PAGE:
It became clear that when ArF is used as a gas medium, a low fluence is required but the irradiated surface can be descolored easily. when the fluence was increased to 80 mJ/cm2.pulse (160% of the threshold in the case of the polycargbonate), all of the samples in the above table caused surface whitening and expressed drawability.
In this Example and Example 13, there were used, as a polycarbonate, "Teijin Panlite Film" (trade name) (thickness=100 μm) manufactured by TEIJIN LTD. and, as polystyrenes, "Cellomer-S-2 Type" (transparent, undrawn, thickness=25 μm) and "Cellomer-S Type" (transparent, biaxially drawn, thickness=25 μm) manufactured by Ohkura Kogyo K.K.
Desired fluences were obtained by using XeCl (wavelength=308 nm) as a gas medium of excimer laser and placing one or two convex lenses (f=100 mm and 170 mm) between a sample to be irradiated and a light source. Using a polycarbonate film as a sample, a threshold at which ablation started was measured at a pulse interval of 1 Hz and a pulse width of 20 ns (half-width). From around 250 mJ/cm2.pulse, ablation occurred with plasma luminescence and an impulse sound. The fluence was increased; the laser beam was applied between 500 mJ/cm2.pulse and 1,000 mJ/cm2.pulse (200-400% of the threshold); and the change of surface condition of the sample was observed. As a result, while etching also occurred at all the fluences, coloring appeared on the irradiated surface of the sample from around 3 pulses and the irradiated portions changed to a slightly light black color at 5 pulses and to a fairly deep black color at 10 pulse. The degree of discoloration was approximately same at all the fluences.
In order to know the depth of etching per pulse, a polycarbonate film having a thickness of 100 μm was irradiated with a laser beam until a hole was formed. From the pulse number which was necessary to make the hole, the depth of etching per pulse was calculated. The results were as shown in Table 12.
TABLE 12______________________________________ Etching depth perFluence mJ/cm2 · pulse pulse μm/pulse______________________________________500 mJ/cm2 (200% of threshold) 0.45750 mJ/cm2 (300% of threshold) 0.731,000 mJ/cm2 (400% of threshold) 0.99______________________________________
The degree of discloration hardly changes even when the fluence is increased, as long as the evaluation is made with the naked eye. Thus, it became clear that no increase of fluence is required to obtain given discoloration (blackening).
A reference test was made under the same conditions as in Example 12 except that the fluence of excimer laser beam was reduced. As samples, there were used the above polycarbonate and polystyrenes (undrawn and biaxially drawn). Each sample was irradiated derectly with a laser beam at a fluence of 25 mJ/cm2.pulse (this corresponded to 10% of the threshold in the case of the polycarbonate). In this test, no plasma luminescence was observed and there was no impulse sound, and the beam passed through each film sample. After the application of 100 pulses, the surface condition of each sample was observed with the naked eye, but no etching occurred and no trace of the irradiated portion could be detected.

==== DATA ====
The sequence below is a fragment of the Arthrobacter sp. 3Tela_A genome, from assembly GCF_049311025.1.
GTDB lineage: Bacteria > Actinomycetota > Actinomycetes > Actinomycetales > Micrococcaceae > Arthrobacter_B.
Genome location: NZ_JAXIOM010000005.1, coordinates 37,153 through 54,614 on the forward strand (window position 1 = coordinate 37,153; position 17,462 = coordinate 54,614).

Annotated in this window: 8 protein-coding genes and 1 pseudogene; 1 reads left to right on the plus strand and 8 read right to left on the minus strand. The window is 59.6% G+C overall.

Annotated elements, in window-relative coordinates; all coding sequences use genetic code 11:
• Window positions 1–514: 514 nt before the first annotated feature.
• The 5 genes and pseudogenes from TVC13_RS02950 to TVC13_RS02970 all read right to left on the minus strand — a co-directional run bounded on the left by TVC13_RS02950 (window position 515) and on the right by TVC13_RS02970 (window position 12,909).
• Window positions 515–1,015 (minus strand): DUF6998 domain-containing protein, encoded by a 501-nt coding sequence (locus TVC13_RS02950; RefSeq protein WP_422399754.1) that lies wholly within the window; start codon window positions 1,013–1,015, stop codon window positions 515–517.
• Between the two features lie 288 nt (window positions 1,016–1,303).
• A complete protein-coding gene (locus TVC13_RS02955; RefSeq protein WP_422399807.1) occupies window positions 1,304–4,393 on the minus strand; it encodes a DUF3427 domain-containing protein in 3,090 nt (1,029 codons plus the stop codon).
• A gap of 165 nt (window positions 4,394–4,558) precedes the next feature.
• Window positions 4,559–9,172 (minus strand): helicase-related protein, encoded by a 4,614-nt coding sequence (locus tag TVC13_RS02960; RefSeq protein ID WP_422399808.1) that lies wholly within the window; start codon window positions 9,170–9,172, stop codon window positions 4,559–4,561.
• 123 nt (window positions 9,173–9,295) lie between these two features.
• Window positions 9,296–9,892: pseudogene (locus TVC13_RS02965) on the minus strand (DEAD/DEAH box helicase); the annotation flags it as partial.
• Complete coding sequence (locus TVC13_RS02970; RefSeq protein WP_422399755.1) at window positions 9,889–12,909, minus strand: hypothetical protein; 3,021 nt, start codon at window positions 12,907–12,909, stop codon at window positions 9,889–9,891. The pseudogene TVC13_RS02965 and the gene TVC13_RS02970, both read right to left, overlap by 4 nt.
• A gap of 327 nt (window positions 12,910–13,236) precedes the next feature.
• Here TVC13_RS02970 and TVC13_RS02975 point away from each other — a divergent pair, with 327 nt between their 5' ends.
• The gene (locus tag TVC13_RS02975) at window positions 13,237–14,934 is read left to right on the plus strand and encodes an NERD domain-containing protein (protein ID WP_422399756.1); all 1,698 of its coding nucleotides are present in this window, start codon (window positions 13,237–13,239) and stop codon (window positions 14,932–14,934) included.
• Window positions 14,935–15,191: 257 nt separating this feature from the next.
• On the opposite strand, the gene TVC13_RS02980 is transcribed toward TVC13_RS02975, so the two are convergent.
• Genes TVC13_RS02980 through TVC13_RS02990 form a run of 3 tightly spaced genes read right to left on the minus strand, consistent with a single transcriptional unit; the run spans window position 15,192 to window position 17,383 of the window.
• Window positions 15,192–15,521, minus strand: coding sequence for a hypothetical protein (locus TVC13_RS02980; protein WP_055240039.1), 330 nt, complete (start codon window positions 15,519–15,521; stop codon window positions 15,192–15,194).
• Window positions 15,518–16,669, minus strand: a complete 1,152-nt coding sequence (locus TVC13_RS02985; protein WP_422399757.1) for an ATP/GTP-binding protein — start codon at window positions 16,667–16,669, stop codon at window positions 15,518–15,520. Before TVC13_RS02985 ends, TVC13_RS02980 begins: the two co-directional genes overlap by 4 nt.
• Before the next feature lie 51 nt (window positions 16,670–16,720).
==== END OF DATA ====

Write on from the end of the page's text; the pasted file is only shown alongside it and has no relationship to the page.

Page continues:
It became clear that when XeCl is used as a gas medium, irradiation must be made at a slightly higher fluence or by adding a sensitizer.
A surface modification test was effected using, as gas media of excimer laser, KrF (wavelength=248 nm) and ArF (wavelength=193 nm) and, as sample, a polycarbonate and polystyrenes (undrawn and biaxially drawn). In all the cases, the irradiation conditions were: repetition frequency=1 Hz, pulse width=20 ns (half-width), and pulse number=100 (KrF) or 50 (ArF). Each sample was irradiated directly using no lens, and the surface change was examined by measuring the surface reflectance. The results were shown in Table 13-1 and Table 13-2.
TABLE 13-1______________________________________Surface modification of polycarbonate byKrF laser beam (Change in surface reflectance) Surface reflectance (%) 900 800 700 600Fluence nm nm nm nm Observation______________________________________35 mJ/cm2 · pulse* 60 60 55 50 Turned brown______________________________________ *Fluence which is 17.5% of the threshold
TABLE 13-2__________________________________________________________________________Surface modification by ArF laser beam(change in surface reflectance) Fluence used for Surface reflectance (%)Name of sample irradiation 900 nm 800 nm 700 nm 600 nm Observation__________________________________________________________________________Polycarbonate 40 mJ/cm2 · pulse*1 60 60 55 50 Slightly deep blackening 80 mJ/cm2 · pulse*2 95 95 90 85 Whitening*3Polystyrene 40 mJ/cm2 · pulse 60 60 65 60 Slightly deep blackening(undrawn) 80 mJ/cm2 · pulse 70 70 65 60 Slightly deep blackeningPolystyrene 40 mJ/cm2 · pulse 55 55 50 45 Deep blackening(biaxially drawn) 80 mJ/cm2 · pulse 50 50 45 40 Deep blackening__________________________________________________________________________ *1 Fluence which is 80% of the threshold. *2 Fluence which is 160% of the threshold. *3 Since the surface whitened, the difference in surface reflectance is not striking. However, the whitening could be clearly seen with the naked eye.